Type I Pricing Errors: Charging more than the client is willing to pay.
Type II Pricing Errors: Charging less than the client is willing to pay.
Type I pricing errors were discussed in a recent blog post titled The Price Clients Will Pay. Typically, a Type I Pricing Error is easier to identify and resolve than a Type II Pricing Error. Hesitation on a price that is too high can be recognized and resolved and typically occurs when the prospect is not properly qualified or because the prospect’s reference price is inadequate. Comparing apples to oranges for instance. Type II pricing errors are a different beast.
Pricing too low may not cause you to lose as much business, up-front at least, but it will certainly harm your reputation and cause a credibility problem in the long run. So how do you know when you are pricing too low? Well, you don’t. All you can do is push the boundaries on pricing and terms until you reach a price that your customer is willing to pay and where you are willing to sell.
This can be done on a customer-to-customer basis (or project-to-project) or you can use an organized framework to determine your pricing threshold from the start. When using an organized framework to determine your pricing, there are four important factors to consider:
- Qualified Customer Value (QCV)
- : QCV is the amount a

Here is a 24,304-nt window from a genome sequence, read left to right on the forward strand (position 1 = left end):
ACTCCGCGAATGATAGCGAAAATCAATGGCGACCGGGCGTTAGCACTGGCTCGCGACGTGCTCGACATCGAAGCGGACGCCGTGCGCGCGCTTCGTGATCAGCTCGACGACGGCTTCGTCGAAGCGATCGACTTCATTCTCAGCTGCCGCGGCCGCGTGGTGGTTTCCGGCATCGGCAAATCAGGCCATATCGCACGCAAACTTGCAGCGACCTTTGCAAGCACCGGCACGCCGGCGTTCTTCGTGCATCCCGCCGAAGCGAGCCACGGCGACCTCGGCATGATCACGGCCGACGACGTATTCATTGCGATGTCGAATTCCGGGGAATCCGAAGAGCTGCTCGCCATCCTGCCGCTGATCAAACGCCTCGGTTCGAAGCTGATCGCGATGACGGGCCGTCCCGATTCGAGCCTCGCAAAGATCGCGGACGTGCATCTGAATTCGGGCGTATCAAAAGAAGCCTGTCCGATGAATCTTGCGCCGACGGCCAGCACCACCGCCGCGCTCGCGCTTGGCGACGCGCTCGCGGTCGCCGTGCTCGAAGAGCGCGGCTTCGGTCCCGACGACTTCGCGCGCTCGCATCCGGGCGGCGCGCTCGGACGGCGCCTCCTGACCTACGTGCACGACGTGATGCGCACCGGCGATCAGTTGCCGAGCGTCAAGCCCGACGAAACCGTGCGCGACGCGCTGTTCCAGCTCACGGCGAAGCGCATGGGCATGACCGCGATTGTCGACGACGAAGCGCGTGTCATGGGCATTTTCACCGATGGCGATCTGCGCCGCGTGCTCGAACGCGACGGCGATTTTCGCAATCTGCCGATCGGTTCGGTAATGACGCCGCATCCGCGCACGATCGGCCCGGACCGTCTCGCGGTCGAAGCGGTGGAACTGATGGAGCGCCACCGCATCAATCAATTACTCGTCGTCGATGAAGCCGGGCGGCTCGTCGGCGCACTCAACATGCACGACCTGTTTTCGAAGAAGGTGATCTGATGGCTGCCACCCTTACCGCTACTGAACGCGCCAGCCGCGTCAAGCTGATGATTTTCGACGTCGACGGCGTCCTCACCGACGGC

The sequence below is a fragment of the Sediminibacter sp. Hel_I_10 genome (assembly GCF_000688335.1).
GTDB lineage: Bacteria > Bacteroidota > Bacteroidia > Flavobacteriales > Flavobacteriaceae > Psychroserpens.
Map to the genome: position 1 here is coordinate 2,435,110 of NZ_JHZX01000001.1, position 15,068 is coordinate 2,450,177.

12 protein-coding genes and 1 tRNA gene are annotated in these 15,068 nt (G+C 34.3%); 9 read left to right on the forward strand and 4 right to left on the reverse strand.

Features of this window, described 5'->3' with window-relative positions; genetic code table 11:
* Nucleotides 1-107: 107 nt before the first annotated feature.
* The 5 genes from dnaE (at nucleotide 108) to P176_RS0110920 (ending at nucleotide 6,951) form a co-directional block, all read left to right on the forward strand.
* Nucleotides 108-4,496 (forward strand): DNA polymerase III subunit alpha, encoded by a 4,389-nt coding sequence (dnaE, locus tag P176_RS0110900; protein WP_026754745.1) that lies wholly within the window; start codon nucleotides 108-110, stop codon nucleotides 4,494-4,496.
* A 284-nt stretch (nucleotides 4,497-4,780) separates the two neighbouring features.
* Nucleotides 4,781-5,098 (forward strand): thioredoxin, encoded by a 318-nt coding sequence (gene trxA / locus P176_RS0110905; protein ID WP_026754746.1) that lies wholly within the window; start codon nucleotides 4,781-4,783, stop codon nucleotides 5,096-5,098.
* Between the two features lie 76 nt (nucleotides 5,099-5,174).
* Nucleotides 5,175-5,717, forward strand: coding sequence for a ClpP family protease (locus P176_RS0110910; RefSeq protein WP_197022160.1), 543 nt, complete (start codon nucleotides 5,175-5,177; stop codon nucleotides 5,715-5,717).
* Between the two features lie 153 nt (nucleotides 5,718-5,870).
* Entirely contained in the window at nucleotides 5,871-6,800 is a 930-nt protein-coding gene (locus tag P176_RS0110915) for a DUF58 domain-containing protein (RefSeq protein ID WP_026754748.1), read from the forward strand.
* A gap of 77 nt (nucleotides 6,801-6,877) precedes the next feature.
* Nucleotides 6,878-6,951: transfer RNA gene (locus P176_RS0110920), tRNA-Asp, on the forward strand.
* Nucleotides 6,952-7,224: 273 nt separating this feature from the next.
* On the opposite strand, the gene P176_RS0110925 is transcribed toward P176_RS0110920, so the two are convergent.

- customer would pay for your services along with the degree of preference your customer has for you.
- Comparative Pricing
- : This can include previous prices charged to the client, competitors’ prices, substitute prices, or prices of analogous services.
- Cost + Target Margin
- : This is simply the estimated cost for providing a service (time and expenses) along with a target pre-tax profit margin.
- Concern with Volume
- : Given your desire to sustain a sufficient volume of business and your prevailing assumptions about price sensitivity (lower price = more clients or vice versa) you may be more inclined to charge a lower price due to a “fear of famine.”
Achieving your optimal price point for all soloist engagements will help you earn what you are worth. You will also gain credibility with clients, and move closer to earning the dependable living that you deserve! To think, pricing is a factor you can control!
To learn more about the four factors Rainwerks uses to determine pricing, check out our virtual course, Pricing to Prosper!
Pricing to Prosper was developed by Robert “Bob” Sherlock to support independent consultants/soloists through the tough decisions that come alongside an independent consulting career. When Bob began his independent consulting career he knew a lot, but he was not using an organized framework to guide his pricing decisions. Through Pricing to Prosper, Bob wants to provide you with that organized framework. His program will help you do a better job of organizing your thinking so you can make better pricing decisions and conduct your marketing and business development conversations in a way that supports your pricing aspirations.